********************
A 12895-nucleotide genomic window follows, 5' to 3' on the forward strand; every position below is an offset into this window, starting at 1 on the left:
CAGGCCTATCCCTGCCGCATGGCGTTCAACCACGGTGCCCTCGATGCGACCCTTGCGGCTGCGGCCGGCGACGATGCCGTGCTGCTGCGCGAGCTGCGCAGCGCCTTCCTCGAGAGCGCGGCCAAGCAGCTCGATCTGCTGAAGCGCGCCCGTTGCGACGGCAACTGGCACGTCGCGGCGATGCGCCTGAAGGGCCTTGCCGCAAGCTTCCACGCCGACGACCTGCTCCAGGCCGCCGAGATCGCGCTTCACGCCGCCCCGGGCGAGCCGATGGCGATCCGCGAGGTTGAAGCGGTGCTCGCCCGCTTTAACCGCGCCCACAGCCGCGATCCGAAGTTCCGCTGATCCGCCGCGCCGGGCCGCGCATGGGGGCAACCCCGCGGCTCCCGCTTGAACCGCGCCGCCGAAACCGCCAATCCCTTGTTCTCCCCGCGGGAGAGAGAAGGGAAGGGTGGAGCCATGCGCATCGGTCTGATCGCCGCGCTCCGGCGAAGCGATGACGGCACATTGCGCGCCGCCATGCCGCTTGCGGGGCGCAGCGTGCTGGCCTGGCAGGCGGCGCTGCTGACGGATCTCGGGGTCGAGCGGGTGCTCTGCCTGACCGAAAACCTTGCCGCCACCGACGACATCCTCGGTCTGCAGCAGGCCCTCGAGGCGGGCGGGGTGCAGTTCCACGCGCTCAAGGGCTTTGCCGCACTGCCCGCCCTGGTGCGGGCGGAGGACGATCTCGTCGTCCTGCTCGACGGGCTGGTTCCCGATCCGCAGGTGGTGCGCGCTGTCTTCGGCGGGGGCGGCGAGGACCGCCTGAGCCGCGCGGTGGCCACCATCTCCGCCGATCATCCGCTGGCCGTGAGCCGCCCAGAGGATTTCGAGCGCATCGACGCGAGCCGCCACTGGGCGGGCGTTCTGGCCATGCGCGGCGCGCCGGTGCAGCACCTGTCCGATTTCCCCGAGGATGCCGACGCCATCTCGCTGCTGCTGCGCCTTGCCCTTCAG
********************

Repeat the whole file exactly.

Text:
A 12895-nucleotide genomic window follows, 5' to 3' on the forward strand; every position below is an offset into this window, starting at 1 on the left:
CAGGCCTATCCCTGCCGCATGGCGTTCAACCACGGTGCCCTCGATGCGACCCTTGCGGCTGCGGCCGGCGACGATGCCGTGCTGCTGCGCGAGCTGCGCAGCGCCTTCCTCGAGAGCGCGGCCAAGCAGCTCGATCTGCTGAAGCGCGCCCGTTGCGACGGCAACTGGCACGTCGCGGCGATGCGCCTGAAGGGCCTTGCCGCAAGCTTCCACGCCGACGACCTGCTCCAGGCCGCCGAGATCGCGCTTCACGCCGCCCCGGGCGAGCCGATGGCGATCCGCGAGGTTGAAGCGGTGCTCGCCCGCTTTAACCGCGCCCACAGCCGCGATCCGAAGTTCCGCTGATCCGCCGCGCCGGGCCGCGCATGGGGGCAACCCCGCGGCTCCCGCTTGAACCGCGCCGCCGAAACCGCCAATCCCTTGTTCTCCCCGCGGGAGAGAGAAGGGAAGGGTGGAGCCATGCGCATCGGTCTGATCGCCGCGCTCCGGCGAAGCGATGACGGCACATTGCGCGCCGCCATGCCGCTTGCGGGGCGCAGCGTGCTGGCCTGGCAGGCGGCGCTGCTGACGGATCTCGGGGTCGAGCGGGTGCTCTGCCTGACCGAAAACCTTGCCGCCACCGACGACATCCTCGGTCTGCAGCAGGCCCTCGAGGCGGGCGGGGTGCAGTTCCACGCGCTCAAGGGCTTTGCCGCACTGCCCGCCCTGGTGCGGGCGGAGGACGATCTCGTCGTCCTGCTCGACGGGCTGGTTCCCGATCCGCAGGTGGTGCGCGCTGTCTTCGGCGGGGGCGGCGAGGACCGCCTGAGCCGCGCGGTGGCCACCATCTCCGCCGATCATCCGCTGGCCGTGAGCCGCCCAGAGGATTTCGAGCGCATCGACGCGAGCCGCCACTGGGCGGGCGTTCTGGCCATGCGCGGCGCGCCGGTGCAGCACCTGTCCGATTTCCCCGAGGATGCCGACGCCATCTCGCTGCTGCTGCGCCTTGCCCTTCAG